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Unformatted text preview: Lecture 22 Andrei Antonenko March 31, 2003 1 Properties of determinants This lecture we will start studying a properties of determinants, and algorithms of computing them. Lets recall, that we defined a determinant by the following way: det a 11 a 12 ... a 1 n a 21 a 22 ... a 2 n . . . . . . . . . . . . . . . . . . a n 1 a n 2 ... a nn = X all permutations of n elements sgn( ) a 1 (1) a 2 (2) a n ( n ) . (1) Now well start with properties of determinants. Theorem 1.1 (1st elementary row operation). If 2 rows of a matrix A are interchanged, then the determinant changes its sign. Proof. Suppose B arises from A by interchanging rows r and s of A , and suppose r < s . Then we have that b rj = a sj and b sj = a rj for any j , and a ij = b ij if i 6 = r,s . Now det B = X all permutations of n elements sgn( ) b 1 (1) b r ( r ) ...b s ( s ) ...b n ( n ) = X all permutations of n elements sgn( ) a 1 (1) a s ( r ) ...a r ( s ) ...a n ( n ) = X all permutations of n elements sgn( ) a 1 (1) a r ( s ) ...a s ( r ) ...a n ( n ) . The permutation ( (1) ... ( s ) ... ( r ) ... ( n )) is obtained from ( (1) ... ( r ) ... ( s ) ... ( n )) by interchanging 2 numbers, so its sign is different, and det B =- det A . Theorem 1.2 (Determinant of a matrix with 2 equal rows). If 2 rows of a matrix are equal, then its determinant is equal to 0. Proof. Suppose rows r and s of matrix A are equal. Interchange them to obtain matrix B ....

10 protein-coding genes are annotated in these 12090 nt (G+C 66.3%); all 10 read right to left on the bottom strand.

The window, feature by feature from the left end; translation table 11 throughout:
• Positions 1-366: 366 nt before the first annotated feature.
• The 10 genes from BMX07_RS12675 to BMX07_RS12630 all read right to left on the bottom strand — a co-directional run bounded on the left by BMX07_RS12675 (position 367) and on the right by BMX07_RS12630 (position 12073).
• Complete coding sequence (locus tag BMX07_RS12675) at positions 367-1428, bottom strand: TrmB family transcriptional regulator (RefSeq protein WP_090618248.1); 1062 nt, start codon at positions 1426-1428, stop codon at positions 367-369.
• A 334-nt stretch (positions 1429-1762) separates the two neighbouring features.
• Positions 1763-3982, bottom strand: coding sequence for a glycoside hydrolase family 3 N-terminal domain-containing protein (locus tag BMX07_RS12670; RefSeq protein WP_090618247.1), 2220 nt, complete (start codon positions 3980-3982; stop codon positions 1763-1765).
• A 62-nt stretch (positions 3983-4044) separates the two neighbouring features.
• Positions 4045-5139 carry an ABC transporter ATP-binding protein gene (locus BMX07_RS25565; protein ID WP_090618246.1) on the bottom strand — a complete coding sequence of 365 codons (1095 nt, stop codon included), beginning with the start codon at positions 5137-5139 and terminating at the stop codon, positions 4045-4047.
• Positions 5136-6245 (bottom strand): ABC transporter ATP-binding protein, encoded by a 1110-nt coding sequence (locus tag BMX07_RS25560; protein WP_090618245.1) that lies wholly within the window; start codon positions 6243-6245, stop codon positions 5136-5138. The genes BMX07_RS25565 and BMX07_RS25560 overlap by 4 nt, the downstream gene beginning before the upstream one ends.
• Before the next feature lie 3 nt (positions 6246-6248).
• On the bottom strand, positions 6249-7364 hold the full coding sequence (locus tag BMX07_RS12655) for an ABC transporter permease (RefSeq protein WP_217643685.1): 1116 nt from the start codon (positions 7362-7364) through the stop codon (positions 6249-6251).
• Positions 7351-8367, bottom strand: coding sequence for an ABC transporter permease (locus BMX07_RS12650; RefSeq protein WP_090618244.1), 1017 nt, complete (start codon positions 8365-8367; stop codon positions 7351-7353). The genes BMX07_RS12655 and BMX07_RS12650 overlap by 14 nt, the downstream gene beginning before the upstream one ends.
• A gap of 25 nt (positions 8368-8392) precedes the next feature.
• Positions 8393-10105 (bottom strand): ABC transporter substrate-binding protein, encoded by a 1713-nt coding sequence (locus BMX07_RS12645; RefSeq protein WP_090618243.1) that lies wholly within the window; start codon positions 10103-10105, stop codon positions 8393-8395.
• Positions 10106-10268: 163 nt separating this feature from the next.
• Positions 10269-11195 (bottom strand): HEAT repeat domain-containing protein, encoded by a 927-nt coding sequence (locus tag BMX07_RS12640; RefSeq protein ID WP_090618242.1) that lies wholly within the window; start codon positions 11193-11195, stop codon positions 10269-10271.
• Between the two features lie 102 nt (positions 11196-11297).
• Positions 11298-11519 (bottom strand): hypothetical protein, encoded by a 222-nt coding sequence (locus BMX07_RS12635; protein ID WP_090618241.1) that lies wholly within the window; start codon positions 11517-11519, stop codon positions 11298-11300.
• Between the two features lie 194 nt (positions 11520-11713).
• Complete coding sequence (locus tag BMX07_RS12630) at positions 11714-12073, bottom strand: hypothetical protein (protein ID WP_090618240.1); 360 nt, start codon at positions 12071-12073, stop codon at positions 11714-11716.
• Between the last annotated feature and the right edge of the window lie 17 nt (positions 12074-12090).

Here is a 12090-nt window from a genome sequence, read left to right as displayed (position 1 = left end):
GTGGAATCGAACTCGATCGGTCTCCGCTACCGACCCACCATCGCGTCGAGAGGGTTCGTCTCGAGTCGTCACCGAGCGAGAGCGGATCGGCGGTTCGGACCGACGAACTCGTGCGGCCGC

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This note was uploaded on 05/28/2011 for the course AMS 2010 taught by Professor Andant during the Spring '03 term at SUNY Stony Brook.
- Spring '03